Sablan, Demapan offer contrasting views on codel visit
Tag: American Samoa, Army Reserve Unit, CNMI, NPS
By JON PEREZ
Last week’s visit of a delegation from the U.S. Congress elicited contrasting views from Delegate Gregorio Kilili C. Sablan (D-MP) and Rep. Angel A. Demapan (R-Saipan).
Despite the short time they spent in the CNMI, Sablan expressed appreciation for their visit. Demapan, however, criticized the brief stop, describing it as a windshield tour and comparing it to the two days the delegation spent in American Samoa.
Demapan was the Federal and Foreign Affairs Committee chairman in the 19th CNMI Legislature and was part of the CNMI panel in last year’s 902 talks.
Rep. Rob Bishop (R-1st Utah), the Natural Resources committee chair in the U.S. House of Representatives, led the delegation after being invited by Sablan to visit the CNMI. Both lawmakers have been discussing the trip two years ago ever since Bishop became the Natural Resources chairman.
Reps. Glenn Thompson (R-5th Pennsylvania) and Bruce Westerman (R-4th Arkansas), and Delegates Amata Radewagan (R-American Samoa), Madeleine Z. Bordallo (D-Guam), and Jenniffer Gonzalez-Colon (R-Puerto Rico) were the other codel members.
Sablan thanked Bishop and the rest of the codel members for making the effort to visit. “Traveling around the Pacific is a significant commitment of time, which the chair could have spent in his own district in Utah or somewhere else where his committee has jurisdiction. So, I very much appreciate [their] willingness to come to the Pacific Islands,” Sablan said.
Bishop’s codel traveled from Hawaii to American Samoa, to the CNMI, then to Guam. Except for Bordallo, who is from the CNMI’s southern neighbor of Guam, this was their first visit to the CNMI and included stops on Tinian and Rota.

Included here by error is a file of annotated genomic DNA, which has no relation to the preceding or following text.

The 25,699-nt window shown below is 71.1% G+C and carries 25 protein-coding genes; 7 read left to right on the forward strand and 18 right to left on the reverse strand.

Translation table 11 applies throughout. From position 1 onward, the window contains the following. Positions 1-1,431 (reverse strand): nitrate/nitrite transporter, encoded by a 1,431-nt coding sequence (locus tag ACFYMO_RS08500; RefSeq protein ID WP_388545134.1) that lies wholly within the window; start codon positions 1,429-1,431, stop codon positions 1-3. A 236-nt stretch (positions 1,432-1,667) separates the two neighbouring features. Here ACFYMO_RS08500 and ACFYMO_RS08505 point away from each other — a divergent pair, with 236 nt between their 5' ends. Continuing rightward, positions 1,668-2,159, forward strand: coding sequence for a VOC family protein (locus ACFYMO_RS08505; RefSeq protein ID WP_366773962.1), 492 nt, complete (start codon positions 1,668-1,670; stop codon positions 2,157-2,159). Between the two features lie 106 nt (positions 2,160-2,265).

“I think there is no substitute for having decision makers on the committee actually see what life is like on our islands. This experience will inform their thinking about any island issues that they have to consider in the future,” said Sablan, who added that this could be the first time for a codel to visit Rota.
“The National Park was at work on Rota and briefing the delegation further enriched the visit. And I have to say that Mayor Efraim Atalig and his team really did a wonderful job showing [the island] to the codel,” he said.
The codel visited Rota as part of the NPS study to establish a national park on the island. The Mochong Latte Site, Chugai Pictograph Cave, Bird Sanctuary, Alaguan Bay Ancient Village are the prehistoric sites being considered for a national park. They include unique architectural features known in ancient Chamorro culture that represents the island.
NPS is under the jurisdiction of the Natural Resources Committee along with the insular areas, territories, like the CNMI.
Demapan, however, was not at all impressed, saying the trip was too short to let the committee members know of the issues that affect the CNMI. He said the overnight visit is in contrast to the codel’s visit to American Samoa where they spent two days.
He said Radewagen showed the codel how they have been spending federal funds and what other assistance American Samoa needs. “The codel visited American Samoa’s hospital, schools, canneries, and met with the local U.S. Army Reserve unit and their families.”
“Now, that’s a visit. It’s quite disturbing that the codel did not take the same interest in visiting the CNMI’s hospital, schools, U.S. Army Reserve Unit, and their families. Our people deserve more than a windshield tour and a dinner stopover.”
Demapan said this is one reason why Congress has no idea of what’s happening in territories like the CNMI, which is thousands of miles away from the mainland.
“This is why we continue to suffer from federal overreach…detrimental policies made thousands of miles away by representatives and senators who, for the most part, do not have the slightest idea of where we are or who we are. So once again, a U.S. codel has come and gone, with nothing more than leis to take back to the discussion table in Washington, D.C.”